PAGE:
Neanderthal groups based part of the their lifestyle on the s*xual division of labor
Neanderthal communities divided some of their tasks according to their s*x. This is one of the main conclusions reached by a study performed by the Spanish National Research Council (CSIC), published in the Journal of Human Evolution. This study, which analyzed 99 incisors and canine teeth of 19 individuals from three different sites (El Sidron, in Asturias - Spain, L’Hortus in France, and Spy in Belgium), reveals that the dental grooves present in the female fossils follow the same pattern, which is different to that found in male individuals.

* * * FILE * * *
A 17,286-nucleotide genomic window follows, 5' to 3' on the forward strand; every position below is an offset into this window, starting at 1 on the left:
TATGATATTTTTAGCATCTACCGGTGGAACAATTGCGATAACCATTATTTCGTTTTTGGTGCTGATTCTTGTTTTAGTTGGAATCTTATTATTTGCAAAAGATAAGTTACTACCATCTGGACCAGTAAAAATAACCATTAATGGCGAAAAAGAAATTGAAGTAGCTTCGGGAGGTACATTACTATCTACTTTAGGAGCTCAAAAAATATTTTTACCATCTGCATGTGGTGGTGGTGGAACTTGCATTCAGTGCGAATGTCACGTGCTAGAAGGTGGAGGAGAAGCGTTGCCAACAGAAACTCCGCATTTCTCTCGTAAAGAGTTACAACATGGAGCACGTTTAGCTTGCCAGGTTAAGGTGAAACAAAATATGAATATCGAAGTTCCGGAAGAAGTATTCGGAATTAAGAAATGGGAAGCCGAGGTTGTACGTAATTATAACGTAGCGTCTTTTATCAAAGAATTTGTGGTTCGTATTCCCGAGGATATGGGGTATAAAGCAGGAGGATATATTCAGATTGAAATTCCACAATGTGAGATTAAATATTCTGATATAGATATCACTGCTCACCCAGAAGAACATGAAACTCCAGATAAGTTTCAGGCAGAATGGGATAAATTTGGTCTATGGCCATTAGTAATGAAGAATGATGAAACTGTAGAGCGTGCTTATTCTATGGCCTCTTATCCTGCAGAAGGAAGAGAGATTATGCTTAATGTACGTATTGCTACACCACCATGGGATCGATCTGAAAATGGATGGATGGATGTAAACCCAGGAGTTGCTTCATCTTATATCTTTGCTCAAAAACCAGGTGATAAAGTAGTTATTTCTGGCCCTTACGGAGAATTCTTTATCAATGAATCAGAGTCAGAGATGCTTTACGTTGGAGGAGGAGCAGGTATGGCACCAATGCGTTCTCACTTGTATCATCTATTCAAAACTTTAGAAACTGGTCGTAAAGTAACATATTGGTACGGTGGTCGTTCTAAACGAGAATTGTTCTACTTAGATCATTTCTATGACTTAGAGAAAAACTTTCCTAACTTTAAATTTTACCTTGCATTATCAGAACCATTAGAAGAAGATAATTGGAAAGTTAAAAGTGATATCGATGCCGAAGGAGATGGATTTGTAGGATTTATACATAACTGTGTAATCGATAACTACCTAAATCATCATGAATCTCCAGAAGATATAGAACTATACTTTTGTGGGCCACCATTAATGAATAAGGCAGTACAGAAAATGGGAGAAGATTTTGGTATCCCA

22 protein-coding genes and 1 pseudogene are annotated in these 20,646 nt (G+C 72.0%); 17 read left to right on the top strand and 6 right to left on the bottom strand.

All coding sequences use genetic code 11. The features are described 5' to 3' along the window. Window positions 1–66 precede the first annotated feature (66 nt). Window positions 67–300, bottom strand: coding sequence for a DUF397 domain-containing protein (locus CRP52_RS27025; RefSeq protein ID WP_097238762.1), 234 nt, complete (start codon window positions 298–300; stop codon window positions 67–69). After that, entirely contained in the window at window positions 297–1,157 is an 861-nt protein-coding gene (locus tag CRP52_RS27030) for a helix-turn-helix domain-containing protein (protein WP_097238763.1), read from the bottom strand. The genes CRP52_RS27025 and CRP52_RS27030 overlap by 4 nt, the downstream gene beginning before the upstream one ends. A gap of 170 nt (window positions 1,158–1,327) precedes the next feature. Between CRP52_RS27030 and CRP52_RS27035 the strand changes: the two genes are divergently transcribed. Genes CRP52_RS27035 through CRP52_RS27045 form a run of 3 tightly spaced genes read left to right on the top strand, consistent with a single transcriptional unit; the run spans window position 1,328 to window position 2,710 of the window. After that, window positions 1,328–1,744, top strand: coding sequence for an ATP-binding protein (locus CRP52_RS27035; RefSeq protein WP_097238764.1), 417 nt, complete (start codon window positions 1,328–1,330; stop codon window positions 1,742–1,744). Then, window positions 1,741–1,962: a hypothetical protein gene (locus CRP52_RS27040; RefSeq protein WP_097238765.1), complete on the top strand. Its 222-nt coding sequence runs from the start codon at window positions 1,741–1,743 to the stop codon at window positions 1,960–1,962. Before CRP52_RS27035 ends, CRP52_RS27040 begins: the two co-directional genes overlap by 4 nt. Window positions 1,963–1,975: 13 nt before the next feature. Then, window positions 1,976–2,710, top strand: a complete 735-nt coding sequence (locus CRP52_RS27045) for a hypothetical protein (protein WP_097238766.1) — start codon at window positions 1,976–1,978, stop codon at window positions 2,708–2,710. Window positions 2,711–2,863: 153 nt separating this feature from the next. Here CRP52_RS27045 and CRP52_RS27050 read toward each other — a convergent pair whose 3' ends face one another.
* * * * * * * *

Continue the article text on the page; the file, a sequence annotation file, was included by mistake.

Analyses show that all Neanderthal individuals, regardless of age, had dental grooves. According to Antonio Rosas, CSIC researcher at the Spanish National Museum of Natural Sciences: “This is due to the custom of these societies to use the mouth as a third hand, as in some current populations, for tasks such as preparing the furs or chopping meat, for instance”.